Trinucleotide repeats: triggers for genomic disorders?
© BioMed Central Ltd 2010
Published: 30 April 2010
Among the various sequence repeats that shape the human genome, trinucleotide repeats have attracted special interest as a result of their involvement in a class of human genetic disorders known as triplet repeat expansion diseases. Recently, long TGG repeat tracts were shown to be implicated in a genomic disorder resulting from chromosome 14q32.2 deletion. Various different mechanisms might trigger this deletion, and looking at the problem from a structural biology perspective may help. Deeper insight into repeated sequences and their features may shed light on the mechanisms involved in this microdeletion and similar genomic rearrangements.
Genomic repeats and human diseases
At least a third of the human genome consists of repetitive sequences of various types, including large segmental duplications, also known as low-copy-number repeats (LCRs), long and short interspersed transposon-derived elements (LINEs and SINEs) and tandem repeats . The tandemly repeated sequences encompass satellites (with repeated units longer than 100 bp), minisatellites (between 100 bp and 10 bp) and microsatellites (with a repeated motif shorter than 10 bp) . The latter, also known as short tandem repeats (STRs) or simple sequence repeats, account for about 3% of the genome. Most of the STR tracts occur in the intergenic regions and introns, but a fraction of them, predominantly trinucleotide repeats (TNRs), also reside in exons and may be beneficial, neutral or deleterious. Among the beneficial roles of TNRs, which contribute about 0.1% to all STR sequences and are often polymorphic in length, is their potential to modulate cellular processes, including transcription splicing and translation . These TNRs include repeats of CGG, CAG and AGG, which are overrepresented in human exons . On the other hand, AAT, AAC and AAG are probably disadvantageous as they are negatively selected in exons . TNR sequences undergo mutations at a very high frequency , and this may increase disease risk or trigger disease in specific conditions [6, 7].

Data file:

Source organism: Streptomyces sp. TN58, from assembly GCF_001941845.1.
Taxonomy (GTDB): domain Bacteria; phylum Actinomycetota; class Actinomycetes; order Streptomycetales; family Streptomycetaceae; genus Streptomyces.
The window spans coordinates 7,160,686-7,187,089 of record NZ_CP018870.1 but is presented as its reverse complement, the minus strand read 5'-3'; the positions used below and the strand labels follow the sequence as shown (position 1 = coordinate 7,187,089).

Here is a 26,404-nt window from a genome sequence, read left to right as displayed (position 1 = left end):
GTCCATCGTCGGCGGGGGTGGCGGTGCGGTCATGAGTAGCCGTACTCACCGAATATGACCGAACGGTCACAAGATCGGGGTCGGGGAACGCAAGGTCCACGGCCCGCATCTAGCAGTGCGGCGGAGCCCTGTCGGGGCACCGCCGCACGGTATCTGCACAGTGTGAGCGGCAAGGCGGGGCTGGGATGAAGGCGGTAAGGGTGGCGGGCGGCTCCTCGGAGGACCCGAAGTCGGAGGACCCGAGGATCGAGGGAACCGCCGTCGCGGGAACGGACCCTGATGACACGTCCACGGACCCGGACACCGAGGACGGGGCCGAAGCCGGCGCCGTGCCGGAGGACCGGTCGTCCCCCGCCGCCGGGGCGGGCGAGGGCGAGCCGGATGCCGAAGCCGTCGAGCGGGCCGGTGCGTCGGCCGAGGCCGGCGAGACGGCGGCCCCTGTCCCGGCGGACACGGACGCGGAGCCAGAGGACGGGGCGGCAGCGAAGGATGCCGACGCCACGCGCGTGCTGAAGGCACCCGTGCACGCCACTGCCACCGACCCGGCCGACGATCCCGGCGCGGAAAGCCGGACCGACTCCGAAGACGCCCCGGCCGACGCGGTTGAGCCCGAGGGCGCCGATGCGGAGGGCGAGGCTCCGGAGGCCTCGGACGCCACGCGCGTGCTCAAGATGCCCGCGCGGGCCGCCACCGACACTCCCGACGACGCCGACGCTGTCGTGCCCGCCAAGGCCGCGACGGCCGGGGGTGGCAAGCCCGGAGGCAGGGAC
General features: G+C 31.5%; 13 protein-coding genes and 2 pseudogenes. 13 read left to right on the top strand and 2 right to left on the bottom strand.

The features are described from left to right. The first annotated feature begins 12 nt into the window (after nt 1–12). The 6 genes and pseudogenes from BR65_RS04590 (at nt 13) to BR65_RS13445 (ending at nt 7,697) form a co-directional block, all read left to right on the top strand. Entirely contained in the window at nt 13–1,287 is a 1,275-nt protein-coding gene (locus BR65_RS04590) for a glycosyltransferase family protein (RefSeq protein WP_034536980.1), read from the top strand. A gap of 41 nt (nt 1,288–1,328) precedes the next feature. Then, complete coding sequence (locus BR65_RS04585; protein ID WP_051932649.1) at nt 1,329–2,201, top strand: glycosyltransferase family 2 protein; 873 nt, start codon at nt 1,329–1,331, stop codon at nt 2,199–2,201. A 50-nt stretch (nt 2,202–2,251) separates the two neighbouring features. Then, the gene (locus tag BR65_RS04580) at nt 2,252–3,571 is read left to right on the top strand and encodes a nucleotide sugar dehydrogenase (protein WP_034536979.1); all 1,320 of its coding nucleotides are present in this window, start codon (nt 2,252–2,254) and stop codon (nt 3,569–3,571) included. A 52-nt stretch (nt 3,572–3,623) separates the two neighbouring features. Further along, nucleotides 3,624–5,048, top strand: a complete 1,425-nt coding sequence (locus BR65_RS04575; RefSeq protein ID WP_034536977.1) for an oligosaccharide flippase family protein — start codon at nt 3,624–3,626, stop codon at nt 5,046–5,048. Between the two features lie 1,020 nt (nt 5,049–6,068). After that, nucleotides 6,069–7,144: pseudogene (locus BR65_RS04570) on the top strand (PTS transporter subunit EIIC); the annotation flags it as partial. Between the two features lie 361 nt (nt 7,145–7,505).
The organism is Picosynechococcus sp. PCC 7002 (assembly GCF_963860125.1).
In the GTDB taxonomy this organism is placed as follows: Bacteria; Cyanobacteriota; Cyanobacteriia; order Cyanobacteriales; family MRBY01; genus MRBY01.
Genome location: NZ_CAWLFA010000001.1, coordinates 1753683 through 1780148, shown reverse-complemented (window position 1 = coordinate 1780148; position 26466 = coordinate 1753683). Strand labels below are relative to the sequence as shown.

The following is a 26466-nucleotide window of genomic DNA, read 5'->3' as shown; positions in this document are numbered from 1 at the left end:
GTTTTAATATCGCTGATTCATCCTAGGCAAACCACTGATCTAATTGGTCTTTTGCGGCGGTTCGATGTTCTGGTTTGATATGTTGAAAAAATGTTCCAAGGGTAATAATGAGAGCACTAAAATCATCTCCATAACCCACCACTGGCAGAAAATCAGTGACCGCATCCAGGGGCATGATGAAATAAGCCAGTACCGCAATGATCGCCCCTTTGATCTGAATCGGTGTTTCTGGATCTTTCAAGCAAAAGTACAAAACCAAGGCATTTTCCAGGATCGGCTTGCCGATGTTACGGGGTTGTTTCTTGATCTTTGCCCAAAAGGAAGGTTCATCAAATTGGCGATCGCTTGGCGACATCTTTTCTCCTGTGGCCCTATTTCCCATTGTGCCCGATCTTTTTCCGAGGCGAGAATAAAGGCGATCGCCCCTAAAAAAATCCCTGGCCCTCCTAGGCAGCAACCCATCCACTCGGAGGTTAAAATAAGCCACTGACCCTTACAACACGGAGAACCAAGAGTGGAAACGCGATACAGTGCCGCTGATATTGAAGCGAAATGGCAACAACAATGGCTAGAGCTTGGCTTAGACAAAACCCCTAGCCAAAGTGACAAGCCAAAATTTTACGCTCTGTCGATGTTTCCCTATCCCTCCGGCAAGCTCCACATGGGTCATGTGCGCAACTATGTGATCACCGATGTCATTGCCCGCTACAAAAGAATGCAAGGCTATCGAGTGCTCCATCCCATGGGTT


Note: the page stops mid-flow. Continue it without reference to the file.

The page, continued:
Research on the pathogenesis of TREDs includes studies on toxic RNA that triggers alternative splicing alteration in numerous genes linked to the clinical symptoms of DM1 [12, 13], and studies on toxic poly-Q proteins that impair many cellular functions . Research on repeat instability mechanisms is also very active, and there are still many challenges ahead [7, 8]. The consensus opinion at present is that several processes, including replication, recombination, DNA repair and transcription, contribute to repeat instability and that the formation of unusual non-B-DNA structures formed by the repeats is at the heart of the expansion processes [7, 8]. When classified by the size of the underlying mutation, TREDs lie between many genetic diseases resulting from small base substitutions, deletions and insertions and a class of diseases known as genomic disorders, caused by deletions or insertions of tens of thousands to several million base pairs. The group of genomic disorders with identified mutation mechanisms is constantly increasing, with major mechanisms including non-allelic homologous recombination (NAHR), non-homologous end joining (NHEJ) and replication fork stalling and template switching (FoSTeS) .